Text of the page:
Jonathan Drori says he and his family were summarily barred from Gilad Farm by the Shin Bet (Israel Security Agency) three weeks ago as a means of extorting his grandfather's cooperation.
Drori told Arutz Sheva that there is no reason for the order other than to bring pressure on his grandfather, who was told it would be rescinded if he cooperated with the Shin Bet.
"Three weeks ago, at three o'clock in the morning, they knocked on our door and told me I had 72 hours to depart Judea and Samaria. The Shin Bet agent told me that anyone who thinks he will act like a hero is 'screwed.'"
"They told me that I had been ordered out of Judea and Samaria for six months, but to avoid financial liability for costs incurred, they allowed me to stay in Ma'aleh Adumim," Drori said.
Drori, who works for the Talmud Torah in Yizhar, said he does not understand why he was targeted for the order or how they can be given without a hearing.
"We're a couple with two children," Drori said. "I make a living teaching in a Talmud Torah and learn from the Kollel Rabbis in Yitzhar. I built with my home with my own two hands."
"But now I am barred from my home, my work, and from school. I have not done anything! Why was I given this restraining order? We were not even given a chance for an appeal," Drori added.
Drori, who is visiting with his parents in Hispin in the Golan Heights, is currently considering whether his family wants to return to Judea and Samaria.
"Last Saturday, before the restraining order was given, we visited by wife's parents home for the last time. Today, I ask myself whether to return to Samaria and receive more government abuse and more restraining orders."
Drori said his grandfather was told by Shin Bet officials that they would cancel the restraining order in exchange for Drori's cooperation.
"The Shin Bet called him right after I got the restraining order and offered to cancel the order, if he talks with me," Drori said. "My grandfather always wanted to be bridge for all sides of Israel. For this purpose, he met with the Shin Bet's Jewish Department - and also met with Rabbi Shapira."
"I explained to him this put both of us in a dangerous and untenable position," Drori said. "He supports me. He informed me that after his consultation with Rabbi Shapira that he concluded the restraining order was issued so that he could intevene and I would be beholden to the Shin Bet."
"Maybe they wanted to recruit me in exchange for cancellation of the order. I explained all this to Grandpa and he said he understands," Drori said. "Since we have not heard of them, we assume they have listened to our phones and realized that there was nothing to discuss."
Drori said he believes arbitrary restraining orders may be a new pressure recruitment tactic for the ISA, "After Zvi Sukkot of Yitzhar received a restraining order, the Shin Bet made an appointment and told him he might be the order was issued 'by mistake' and they would be willing to cancel it if he would speak with them."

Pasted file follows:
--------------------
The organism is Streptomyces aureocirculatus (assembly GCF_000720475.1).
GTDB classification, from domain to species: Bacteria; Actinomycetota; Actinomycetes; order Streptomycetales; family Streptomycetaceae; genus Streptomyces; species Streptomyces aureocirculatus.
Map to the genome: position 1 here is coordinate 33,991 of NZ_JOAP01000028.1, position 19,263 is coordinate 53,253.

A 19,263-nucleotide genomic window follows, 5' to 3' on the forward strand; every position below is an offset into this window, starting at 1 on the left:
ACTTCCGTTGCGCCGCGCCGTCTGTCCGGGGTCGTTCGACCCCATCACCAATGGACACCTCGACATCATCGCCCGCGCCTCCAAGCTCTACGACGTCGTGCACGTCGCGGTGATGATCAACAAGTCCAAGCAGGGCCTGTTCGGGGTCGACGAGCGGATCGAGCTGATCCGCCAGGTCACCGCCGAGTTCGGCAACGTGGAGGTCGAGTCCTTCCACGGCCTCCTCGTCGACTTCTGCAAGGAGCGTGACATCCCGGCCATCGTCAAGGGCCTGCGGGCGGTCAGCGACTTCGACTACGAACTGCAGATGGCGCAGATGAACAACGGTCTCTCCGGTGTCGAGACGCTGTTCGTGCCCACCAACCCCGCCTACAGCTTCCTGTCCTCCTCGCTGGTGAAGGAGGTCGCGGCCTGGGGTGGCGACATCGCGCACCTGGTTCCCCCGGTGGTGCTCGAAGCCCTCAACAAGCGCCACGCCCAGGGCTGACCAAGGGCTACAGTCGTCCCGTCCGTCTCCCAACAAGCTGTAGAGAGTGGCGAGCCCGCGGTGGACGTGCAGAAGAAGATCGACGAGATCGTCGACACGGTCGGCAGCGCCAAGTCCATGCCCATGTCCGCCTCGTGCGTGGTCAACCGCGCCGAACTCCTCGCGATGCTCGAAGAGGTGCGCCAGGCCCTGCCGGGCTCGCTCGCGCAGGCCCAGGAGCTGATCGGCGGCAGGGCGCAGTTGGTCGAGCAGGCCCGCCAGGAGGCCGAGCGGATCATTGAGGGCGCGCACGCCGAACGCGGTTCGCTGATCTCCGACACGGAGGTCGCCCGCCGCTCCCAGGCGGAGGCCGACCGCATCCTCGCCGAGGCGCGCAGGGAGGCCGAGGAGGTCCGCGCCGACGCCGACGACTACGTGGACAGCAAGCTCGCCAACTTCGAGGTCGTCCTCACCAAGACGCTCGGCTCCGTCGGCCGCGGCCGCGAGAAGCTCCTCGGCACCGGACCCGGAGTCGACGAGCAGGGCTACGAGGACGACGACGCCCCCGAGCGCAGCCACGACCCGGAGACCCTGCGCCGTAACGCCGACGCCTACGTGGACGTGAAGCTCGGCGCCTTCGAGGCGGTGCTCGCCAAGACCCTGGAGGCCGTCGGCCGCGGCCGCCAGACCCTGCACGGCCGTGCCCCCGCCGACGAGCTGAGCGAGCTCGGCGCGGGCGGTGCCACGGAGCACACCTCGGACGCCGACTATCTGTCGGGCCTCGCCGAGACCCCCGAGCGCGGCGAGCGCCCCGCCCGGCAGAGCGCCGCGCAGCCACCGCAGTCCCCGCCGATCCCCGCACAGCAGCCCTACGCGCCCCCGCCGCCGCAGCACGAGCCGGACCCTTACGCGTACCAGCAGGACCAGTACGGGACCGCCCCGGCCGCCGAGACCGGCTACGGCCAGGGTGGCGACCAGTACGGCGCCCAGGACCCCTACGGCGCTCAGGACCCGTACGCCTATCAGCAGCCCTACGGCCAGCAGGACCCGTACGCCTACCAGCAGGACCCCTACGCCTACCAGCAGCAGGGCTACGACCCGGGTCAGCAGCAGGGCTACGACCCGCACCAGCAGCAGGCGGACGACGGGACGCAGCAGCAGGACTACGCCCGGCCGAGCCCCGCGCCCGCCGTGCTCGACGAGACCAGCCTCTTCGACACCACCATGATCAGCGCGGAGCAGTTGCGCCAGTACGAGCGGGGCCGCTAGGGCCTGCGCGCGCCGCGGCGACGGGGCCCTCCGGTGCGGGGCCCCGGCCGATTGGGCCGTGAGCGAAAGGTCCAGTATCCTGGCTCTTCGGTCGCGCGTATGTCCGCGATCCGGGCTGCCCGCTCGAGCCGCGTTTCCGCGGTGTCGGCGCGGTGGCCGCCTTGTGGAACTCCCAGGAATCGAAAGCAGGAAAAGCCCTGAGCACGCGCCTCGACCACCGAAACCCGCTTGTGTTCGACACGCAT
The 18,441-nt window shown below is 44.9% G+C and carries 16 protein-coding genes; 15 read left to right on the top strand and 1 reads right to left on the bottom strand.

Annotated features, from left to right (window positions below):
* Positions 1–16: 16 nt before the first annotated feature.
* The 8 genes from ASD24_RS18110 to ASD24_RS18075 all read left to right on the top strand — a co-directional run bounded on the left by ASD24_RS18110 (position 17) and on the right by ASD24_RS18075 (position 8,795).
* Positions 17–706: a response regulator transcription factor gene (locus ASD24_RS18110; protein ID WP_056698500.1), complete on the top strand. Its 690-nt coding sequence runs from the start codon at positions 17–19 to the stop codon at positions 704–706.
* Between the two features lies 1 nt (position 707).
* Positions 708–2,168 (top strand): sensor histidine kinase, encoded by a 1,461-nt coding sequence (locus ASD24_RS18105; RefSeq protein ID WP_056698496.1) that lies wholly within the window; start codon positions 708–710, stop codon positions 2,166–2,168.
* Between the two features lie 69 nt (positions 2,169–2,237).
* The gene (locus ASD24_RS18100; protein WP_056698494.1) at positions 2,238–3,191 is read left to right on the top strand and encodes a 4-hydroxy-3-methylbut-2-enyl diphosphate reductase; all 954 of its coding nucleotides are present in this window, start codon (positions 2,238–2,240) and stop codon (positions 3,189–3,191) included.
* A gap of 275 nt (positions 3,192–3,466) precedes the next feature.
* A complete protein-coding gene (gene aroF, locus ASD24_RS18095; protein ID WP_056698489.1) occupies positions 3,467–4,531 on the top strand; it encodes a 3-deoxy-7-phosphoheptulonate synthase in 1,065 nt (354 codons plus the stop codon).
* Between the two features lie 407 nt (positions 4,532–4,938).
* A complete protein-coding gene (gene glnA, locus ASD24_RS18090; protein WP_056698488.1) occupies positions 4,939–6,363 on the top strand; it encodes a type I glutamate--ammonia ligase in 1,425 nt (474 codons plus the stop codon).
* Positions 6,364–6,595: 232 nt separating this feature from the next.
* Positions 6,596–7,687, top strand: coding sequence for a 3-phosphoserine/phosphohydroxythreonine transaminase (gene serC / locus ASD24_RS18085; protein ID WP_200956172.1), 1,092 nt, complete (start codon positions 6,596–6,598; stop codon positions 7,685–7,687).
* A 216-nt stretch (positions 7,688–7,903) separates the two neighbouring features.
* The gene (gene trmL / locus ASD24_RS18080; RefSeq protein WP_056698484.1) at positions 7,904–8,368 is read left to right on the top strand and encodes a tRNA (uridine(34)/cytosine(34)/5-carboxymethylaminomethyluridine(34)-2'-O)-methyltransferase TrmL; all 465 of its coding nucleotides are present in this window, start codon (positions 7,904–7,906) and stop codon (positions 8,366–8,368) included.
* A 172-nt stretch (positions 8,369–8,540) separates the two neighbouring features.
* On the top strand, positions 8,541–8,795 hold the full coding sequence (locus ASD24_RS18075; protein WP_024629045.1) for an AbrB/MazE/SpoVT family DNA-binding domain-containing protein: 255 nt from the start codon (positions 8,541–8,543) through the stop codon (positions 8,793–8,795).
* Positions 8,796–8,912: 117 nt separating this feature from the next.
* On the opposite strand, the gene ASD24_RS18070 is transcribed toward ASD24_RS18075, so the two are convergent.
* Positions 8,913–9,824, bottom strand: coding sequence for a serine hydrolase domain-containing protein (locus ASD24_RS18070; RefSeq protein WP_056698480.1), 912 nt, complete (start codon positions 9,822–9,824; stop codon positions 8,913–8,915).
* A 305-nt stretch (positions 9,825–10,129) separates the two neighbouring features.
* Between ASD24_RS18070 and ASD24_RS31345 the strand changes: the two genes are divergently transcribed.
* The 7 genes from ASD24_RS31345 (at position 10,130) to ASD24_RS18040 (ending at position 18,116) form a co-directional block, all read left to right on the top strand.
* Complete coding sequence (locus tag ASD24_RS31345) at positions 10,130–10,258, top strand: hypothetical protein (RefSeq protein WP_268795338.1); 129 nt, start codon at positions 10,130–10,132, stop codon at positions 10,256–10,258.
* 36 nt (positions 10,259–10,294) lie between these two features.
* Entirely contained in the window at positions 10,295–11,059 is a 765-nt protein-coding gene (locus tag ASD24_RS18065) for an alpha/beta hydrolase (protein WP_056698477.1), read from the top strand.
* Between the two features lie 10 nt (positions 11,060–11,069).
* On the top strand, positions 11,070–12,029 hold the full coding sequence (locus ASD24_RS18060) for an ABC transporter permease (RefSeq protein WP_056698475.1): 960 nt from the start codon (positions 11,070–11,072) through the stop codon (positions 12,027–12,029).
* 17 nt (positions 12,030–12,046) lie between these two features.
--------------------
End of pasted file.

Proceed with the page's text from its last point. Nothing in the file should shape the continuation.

"If it was a mistake why does he have to talk with them?" Drori asked. "Maybe this is their new way to recruit people."
In early January, state officials openly told the Knesset Law and Justice Committee that they were actively pursuing an extra-judicial policy in Judea and Samaria.
Haim Rahamim, head of the investigations and intelligence wing of the Judea and Samaria District in the West Bank, admitted to the committee that the Israel Police had been unsuccessful running undercover officers in the region and struggled to obtain sufficient evidence to make their cases in court.
Ministry of Justice representative Attorney Karen Dahari openly admitted nationalist activists had been systematically targeted with extrajudicial orders when police failed to make their cases in court.
"There is a phenomenon of violence in Judea and Samaria," Dahari told the committee. "We have a problem obtaining evidence and therefore we use distancing and administrative orders."
Senior Assistant State Attorney Shlomi Abramson tried to defend the practice of using extrajudicial orders against citizens who had not been convicted of a crime by an impartial court.
"As long as the law allows it we have a right to use them," Abramson said. "Administrative orders are a tool for the prosecution and are established precedent."
"There is no system of oversight controlling the prosecution, but these orders are not just given a rubber stamp," Abramson claimed.
Committee chair MK David Rotem told the officials "It may not be nice to say, but this is a clear violation of human rights."
Rights observers note that issuing extrajudicial orders against citizens merely suspected of criminal acts is a gross violation of the fundamental right to due process and a common tactic employed by totalitarian police states.
Shin Bet officials declined to comment on Drori's case when Arutz Sheva sought to question them about it.